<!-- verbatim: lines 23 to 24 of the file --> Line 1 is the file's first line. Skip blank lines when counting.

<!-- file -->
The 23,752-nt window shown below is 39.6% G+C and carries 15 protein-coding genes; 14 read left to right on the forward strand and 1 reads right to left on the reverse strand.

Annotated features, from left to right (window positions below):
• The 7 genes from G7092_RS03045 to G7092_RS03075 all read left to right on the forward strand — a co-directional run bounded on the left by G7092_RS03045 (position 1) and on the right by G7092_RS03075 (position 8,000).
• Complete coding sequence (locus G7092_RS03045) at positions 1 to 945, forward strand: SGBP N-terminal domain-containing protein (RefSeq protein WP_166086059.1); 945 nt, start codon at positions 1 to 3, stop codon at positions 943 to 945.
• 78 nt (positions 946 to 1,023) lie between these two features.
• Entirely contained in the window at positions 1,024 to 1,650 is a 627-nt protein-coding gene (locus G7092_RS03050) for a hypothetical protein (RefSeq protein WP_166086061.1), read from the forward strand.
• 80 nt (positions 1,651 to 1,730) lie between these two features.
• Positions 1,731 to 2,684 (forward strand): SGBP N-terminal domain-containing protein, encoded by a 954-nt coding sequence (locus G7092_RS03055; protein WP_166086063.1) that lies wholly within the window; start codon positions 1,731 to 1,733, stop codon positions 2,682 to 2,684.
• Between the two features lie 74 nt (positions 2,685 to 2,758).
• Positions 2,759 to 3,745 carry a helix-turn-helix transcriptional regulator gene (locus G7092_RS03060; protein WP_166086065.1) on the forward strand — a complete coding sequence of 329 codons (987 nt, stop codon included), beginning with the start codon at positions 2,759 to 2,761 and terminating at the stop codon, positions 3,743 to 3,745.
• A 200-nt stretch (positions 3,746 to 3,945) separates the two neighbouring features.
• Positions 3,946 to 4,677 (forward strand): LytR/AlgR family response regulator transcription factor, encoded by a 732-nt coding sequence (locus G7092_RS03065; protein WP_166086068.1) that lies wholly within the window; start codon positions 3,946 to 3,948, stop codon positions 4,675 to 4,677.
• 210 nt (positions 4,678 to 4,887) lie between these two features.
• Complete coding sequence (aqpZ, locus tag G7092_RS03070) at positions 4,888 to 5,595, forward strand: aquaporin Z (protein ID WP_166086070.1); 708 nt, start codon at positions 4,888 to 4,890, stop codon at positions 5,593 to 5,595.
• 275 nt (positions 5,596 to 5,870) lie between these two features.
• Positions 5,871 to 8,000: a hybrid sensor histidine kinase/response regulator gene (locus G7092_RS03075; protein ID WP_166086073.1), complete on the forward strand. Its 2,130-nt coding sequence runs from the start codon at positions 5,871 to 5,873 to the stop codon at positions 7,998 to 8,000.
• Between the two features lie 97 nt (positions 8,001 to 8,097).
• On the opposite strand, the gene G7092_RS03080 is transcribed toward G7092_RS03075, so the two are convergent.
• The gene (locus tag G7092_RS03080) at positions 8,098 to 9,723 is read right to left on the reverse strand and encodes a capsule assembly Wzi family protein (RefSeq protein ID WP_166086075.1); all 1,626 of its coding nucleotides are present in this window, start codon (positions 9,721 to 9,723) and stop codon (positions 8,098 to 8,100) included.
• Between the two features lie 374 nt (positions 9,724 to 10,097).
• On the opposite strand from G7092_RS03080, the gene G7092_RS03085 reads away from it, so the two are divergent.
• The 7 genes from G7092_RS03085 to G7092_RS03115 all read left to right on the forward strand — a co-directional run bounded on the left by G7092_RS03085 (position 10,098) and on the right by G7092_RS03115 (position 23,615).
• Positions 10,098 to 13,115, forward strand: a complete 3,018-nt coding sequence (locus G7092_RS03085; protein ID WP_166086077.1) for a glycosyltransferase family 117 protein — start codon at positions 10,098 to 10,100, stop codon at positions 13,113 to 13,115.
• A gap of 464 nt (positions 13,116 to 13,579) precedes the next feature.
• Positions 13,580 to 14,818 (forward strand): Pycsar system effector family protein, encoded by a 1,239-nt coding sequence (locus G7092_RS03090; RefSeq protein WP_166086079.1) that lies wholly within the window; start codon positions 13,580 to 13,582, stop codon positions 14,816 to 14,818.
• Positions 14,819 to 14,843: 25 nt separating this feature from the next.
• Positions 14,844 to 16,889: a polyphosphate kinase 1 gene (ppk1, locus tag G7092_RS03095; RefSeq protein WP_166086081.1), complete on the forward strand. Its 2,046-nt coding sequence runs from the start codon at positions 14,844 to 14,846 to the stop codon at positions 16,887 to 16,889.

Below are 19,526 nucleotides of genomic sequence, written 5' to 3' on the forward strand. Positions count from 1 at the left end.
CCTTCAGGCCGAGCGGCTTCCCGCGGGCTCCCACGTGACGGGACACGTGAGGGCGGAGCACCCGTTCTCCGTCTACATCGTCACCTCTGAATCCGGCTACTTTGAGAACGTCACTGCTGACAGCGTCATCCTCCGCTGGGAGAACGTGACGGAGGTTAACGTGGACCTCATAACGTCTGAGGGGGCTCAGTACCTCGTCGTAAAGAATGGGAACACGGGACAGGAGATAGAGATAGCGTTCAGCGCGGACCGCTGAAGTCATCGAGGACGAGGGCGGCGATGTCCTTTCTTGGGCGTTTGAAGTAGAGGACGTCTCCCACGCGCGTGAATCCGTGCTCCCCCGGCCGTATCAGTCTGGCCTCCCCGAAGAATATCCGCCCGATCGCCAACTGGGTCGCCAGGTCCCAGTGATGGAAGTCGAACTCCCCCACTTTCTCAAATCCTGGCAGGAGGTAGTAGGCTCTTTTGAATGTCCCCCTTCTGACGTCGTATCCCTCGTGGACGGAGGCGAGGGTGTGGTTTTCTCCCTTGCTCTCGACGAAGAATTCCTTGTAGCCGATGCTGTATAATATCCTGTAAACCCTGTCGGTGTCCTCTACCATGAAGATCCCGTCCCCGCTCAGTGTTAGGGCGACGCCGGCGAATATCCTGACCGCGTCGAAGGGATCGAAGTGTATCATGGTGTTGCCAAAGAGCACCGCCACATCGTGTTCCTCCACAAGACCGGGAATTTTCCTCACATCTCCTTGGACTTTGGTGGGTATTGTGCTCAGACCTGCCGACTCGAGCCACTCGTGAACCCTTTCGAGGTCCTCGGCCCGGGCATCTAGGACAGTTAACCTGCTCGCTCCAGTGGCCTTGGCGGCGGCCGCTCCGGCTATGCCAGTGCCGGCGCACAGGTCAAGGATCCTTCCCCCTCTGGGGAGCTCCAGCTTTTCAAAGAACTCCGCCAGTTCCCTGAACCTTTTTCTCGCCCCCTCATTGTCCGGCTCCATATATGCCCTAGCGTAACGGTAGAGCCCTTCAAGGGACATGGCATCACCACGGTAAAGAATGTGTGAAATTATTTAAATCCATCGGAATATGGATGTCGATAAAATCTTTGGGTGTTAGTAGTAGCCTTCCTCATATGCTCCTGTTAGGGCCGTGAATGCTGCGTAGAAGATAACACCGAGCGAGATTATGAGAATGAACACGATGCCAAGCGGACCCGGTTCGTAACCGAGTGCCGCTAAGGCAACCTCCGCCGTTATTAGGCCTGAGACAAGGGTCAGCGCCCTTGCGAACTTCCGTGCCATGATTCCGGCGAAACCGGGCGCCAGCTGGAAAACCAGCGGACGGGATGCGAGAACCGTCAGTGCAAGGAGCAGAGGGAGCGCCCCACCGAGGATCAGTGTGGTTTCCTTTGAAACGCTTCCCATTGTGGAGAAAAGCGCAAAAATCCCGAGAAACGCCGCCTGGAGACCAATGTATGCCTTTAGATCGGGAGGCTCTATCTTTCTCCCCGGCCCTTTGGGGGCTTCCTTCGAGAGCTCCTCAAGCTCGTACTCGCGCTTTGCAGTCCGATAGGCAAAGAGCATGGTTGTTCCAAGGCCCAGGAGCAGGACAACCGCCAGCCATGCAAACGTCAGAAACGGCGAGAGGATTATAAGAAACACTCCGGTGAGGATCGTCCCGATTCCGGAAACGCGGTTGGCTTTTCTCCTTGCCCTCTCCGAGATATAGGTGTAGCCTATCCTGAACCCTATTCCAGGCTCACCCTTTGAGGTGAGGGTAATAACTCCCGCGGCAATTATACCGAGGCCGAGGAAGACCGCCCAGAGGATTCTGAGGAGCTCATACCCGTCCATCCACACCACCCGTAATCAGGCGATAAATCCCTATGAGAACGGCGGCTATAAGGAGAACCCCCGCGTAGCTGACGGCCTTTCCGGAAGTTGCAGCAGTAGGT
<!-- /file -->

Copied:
• Positions 10,098 to 13,115, forward strand: a complete 3,018-nt coding sequence (locus G7092_RS03085; protein ID WP_166086077.1) for a glycosyltransferase family 117 protein — start codon at positions 10,098 to 10,100, stop codon at positions 13,113 to 13,115.
• A gap of 464 nt (positions 13,116 to 13,579) precedes the next feature.